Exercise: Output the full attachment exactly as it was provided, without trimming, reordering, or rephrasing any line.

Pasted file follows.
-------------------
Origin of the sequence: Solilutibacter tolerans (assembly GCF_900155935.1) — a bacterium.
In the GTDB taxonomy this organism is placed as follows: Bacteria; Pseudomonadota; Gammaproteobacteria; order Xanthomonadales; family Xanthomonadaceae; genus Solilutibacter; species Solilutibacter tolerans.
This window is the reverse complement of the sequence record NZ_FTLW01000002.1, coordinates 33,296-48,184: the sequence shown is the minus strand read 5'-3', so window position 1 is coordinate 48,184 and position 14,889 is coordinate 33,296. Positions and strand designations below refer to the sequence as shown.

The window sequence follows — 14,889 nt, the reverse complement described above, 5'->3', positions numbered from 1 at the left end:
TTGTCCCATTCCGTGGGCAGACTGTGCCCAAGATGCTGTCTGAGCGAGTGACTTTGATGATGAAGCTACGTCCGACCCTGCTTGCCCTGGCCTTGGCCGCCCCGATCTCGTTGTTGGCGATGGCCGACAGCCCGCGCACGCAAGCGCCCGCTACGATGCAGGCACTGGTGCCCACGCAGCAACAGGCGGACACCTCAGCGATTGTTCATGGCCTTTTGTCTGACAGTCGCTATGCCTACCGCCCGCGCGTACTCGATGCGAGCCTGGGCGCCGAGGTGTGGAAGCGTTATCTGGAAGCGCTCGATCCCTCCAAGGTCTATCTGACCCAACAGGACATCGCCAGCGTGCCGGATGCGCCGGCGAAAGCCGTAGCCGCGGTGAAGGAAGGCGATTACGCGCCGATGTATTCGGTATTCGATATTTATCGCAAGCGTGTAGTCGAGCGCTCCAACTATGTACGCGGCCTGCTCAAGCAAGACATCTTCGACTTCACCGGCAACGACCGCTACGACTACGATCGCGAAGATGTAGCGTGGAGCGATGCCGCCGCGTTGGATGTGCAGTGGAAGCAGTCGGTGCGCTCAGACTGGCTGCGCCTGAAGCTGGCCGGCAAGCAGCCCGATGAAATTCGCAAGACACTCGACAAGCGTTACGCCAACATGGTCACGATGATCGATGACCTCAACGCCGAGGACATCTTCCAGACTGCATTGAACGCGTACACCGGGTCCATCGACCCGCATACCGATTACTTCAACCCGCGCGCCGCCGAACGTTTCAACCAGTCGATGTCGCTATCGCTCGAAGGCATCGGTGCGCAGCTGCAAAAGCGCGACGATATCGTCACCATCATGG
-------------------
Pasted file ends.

Origin of the sequence: Solilutibacter tolerans (assembly GCF_900155935.1) — a bacterium.
In the GTDB taxonomy this organism is placed as follows: Bacteria; Pseudomonadota; Gammaproteobacteria; order Xanthomonadales; family Xanthomonadaceae; genus Solilutibacter; species Solilutibacter tolerans.
This window is the reverse complement of the sequence record NZ_FTLW01000002.1, coordinates 33,296-48,184: the sequence shown is the minus strand read 5'-3', so window position 1 is coordinate 48,184 and position 14,889 is coordinate 33,296. Positions and strand designations below refer to the sequence as shown.

The window sequence follows — 14,889 nt, the reverse complement described above, 5'->3', positions numbered from 1 at the left end:
TTGTCCCATTCCGTGGGCAGACTGTGCCCAAGATGCTGTCTGAGCGAGTGACTTTGATGATGAAGCTACGTCCGACCCTGCTTGCCCTGGCCTTGGCCGCCCCGATCTCGTTGTTGGCGATGGCCGACAGCCCGCGCACGCAAGCGCCCGCTACGATGCAGGCACTGGTGCCCACGCAGCAACAGGCGGACACCTCAGCGATTGTTCATGGCCTTTTGTCTGACAGTCGCTATGCCTACCGCCCGCGCGTACTCGATGCGAGCCTGGGCGCCGAGGTGTGGAAGCGTTATCTGGAAGCGCTCGATCCCTCCAAGGTCTATCTGACCCAACAGGACATCGCCAGCGTGCCGGATGCGCCGGCGAAAGCCGTAGCCGCGGTGAAGGAAGGCGATTACGCGCCGATGTATTCGGTATTCGATATTTATCGCAAGCGTGTAGTCGAGCGCTCCAACTATGTACGCGGCCTGCTCAAGCAAGACATCTTCGACTTCACCGGCAACGACCGCTACGACTACGATCGCGAAGATGTAGCGTGGAGCGATGCCGCCGCGTTGGATGTGCAGTGGAAGCAGTCGGTGCGCTCAGACTGGCTGCGCCTGAAGCTGGCCGGCAAGCAGCCCGATGAAATTCGCAAGACACTCGACAAGCGTTACGCCAACATGGTCACGATGATCGATGACCTCAACGCCGAGGACATCTTCCAGACTGCATTGAACGCGTACACCGGGTCCATCGACCCGCATACCGATTACTTCAACCCGCGCGCCGCCGAACGTTTCAACCAGTCGATGTCGCTATCGCTCGAAGGCATCGGTGCGCAGCTGCAAAAGCGCGACGATATCGTCACCATCATGG